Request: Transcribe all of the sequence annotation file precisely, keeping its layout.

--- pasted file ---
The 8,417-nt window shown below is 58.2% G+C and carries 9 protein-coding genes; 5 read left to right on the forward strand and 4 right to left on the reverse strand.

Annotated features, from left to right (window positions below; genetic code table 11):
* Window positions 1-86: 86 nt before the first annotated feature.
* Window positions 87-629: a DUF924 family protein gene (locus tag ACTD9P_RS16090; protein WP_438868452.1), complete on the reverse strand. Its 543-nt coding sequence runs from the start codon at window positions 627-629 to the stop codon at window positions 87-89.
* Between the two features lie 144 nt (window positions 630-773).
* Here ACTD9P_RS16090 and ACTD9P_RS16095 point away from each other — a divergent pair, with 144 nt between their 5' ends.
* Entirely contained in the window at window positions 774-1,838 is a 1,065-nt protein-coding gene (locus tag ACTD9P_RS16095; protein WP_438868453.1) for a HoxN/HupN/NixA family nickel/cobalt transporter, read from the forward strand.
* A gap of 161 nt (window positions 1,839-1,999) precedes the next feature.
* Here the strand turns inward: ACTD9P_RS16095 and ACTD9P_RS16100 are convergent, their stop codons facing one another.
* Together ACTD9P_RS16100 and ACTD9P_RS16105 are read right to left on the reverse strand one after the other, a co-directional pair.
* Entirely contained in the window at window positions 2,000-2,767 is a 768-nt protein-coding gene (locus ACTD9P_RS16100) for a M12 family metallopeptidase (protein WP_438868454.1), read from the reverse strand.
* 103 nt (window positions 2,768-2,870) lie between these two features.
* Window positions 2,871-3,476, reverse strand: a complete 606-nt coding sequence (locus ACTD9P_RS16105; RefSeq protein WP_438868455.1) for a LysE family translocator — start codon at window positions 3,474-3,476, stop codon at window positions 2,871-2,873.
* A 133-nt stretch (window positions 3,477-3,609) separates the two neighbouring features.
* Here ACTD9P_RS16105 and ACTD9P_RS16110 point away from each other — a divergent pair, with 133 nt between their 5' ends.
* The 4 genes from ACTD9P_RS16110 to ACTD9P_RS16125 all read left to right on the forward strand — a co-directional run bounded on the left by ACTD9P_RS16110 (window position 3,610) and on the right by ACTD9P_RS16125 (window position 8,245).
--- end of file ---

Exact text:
The 8,417-nt window shown below is 58.2% G+C and carries 9 protein-coding genes; 5 read left to right on the forward strand and 4 right to left on the reverse strand.

Annotated features, from left to right (window positions below; genetic code table 11):
* Window positions 1-86: 86 nt before the first annotated feature.
* Window positions 87-629: a DUF924 family protein gene (locus tag ACTD9P_RS16090; protein WP_438868452.1), complete on the reverse strand. Its 543-nt coding sequence runs from the start codon at window positions 627-629 to the stop codon at window positions 87-89.
* Between the two features lie 144 nt (window positions 630-773).
* Here ACTD9P_RS16090 and ACTD9P_RS16095 point away from each other — a divergent pair, with 144 nt between their 5' ends.
* Entirely contained in the window at window positions 774-1,838 is a 1,065-nt protein-coding gene (locus tag ACTD9P_RS16095; protein WP_438868453.1) for a HoxN/HupN/NixA family nickel/cobalt transporter, read from the forward strand.
* A gap of 161 nt (window positions 1,839-1,999) precedes the next feature.
* Here the strand turns inward: ACTD9P_RS16095 and ACTD9P_RS16100 are convergent, their stop codons facing one another.
* Together ACTD9P_RS16100 and ACTD9P_RS16105 are read right to left on the reverse strand one after the other, a co-directional pair.
* Entirely contained in the window at window positions 2,000-2,767 is a 768-nt protein-coding gene (locus ACTD9P_RS16100) for a M12 family metallopeptidase (protein WP_438868454.1), read from the reverse strand.
* 103 nt (window positions 2,768-2,870) lie between these two features.
* Window positions 2,871-3,476, reverse strand: a complete 606-nt coding sequence (locus ACTD9P_RS16105; RefSeq protein WP_438868455.1) for a LysE family translocator — start codon at window positions 3,474-3,476, stop codon at window positions 2,871-2,873.
* A 133-nt stretch (window positions 3,477-3,609) separates the two neighbouring features.
* Here ACTD9P_RS16105 and ACTD9P_RS16110 point away from each other — a divergent pair, with 133 nt between their 5' ends.
* The 4 genes from ACTD9P_RS16110 to ACTD9P_RS16125 all read left to right on the forward strand — a co-directional run bounded on the left by ACTD9P_RS16110 (window position 3,610) and on the right by ACTD9P_RS16125 (window position 8,245).